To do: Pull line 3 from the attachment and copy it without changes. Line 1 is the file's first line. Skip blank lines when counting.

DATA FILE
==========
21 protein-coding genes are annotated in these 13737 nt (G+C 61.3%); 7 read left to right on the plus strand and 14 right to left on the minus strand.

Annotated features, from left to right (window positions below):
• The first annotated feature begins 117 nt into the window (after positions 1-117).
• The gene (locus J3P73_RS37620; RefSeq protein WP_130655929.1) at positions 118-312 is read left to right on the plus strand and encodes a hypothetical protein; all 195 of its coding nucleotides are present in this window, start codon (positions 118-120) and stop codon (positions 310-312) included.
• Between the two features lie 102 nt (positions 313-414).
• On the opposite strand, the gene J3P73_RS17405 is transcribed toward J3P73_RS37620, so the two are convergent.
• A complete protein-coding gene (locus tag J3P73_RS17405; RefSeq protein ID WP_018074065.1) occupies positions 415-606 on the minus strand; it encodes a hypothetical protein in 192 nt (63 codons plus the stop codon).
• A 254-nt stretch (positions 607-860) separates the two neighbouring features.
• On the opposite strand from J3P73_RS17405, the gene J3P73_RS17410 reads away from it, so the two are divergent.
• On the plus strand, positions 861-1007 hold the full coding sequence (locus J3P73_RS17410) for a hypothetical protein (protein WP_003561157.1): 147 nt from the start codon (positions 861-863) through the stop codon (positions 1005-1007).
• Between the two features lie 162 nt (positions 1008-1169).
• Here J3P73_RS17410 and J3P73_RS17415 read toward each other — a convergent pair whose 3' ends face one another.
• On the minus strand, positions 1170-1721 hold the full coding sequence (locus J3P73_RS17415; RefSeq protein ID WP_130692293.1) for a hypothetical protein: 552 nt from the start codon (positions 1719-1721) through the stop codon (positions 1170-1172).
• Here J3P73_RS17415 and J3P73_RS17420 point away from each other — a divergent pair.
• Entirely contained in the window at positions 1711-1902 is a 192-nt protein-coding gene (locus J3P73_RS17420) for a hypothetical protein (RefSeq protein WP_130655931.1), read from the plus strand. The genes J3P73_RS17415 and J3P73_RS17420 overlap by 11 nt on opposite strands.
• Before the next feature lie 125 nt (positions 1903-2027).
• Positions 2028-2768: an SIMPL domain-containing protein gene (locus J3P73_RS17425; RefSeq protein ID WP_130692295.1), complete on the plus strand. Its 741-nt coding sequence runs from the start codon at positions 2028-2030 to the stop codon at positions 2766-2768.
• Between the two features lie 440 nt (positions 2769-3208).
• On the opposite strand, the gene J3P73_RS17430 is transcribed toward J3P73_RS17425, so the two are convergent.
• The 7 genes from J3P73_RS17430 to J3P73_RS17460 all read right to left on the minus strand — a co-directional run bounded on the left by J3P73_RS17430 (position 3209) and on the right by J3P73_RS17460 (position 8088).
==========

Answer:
• The first annotated feature begins 117 nt into the window (after positions 1-117).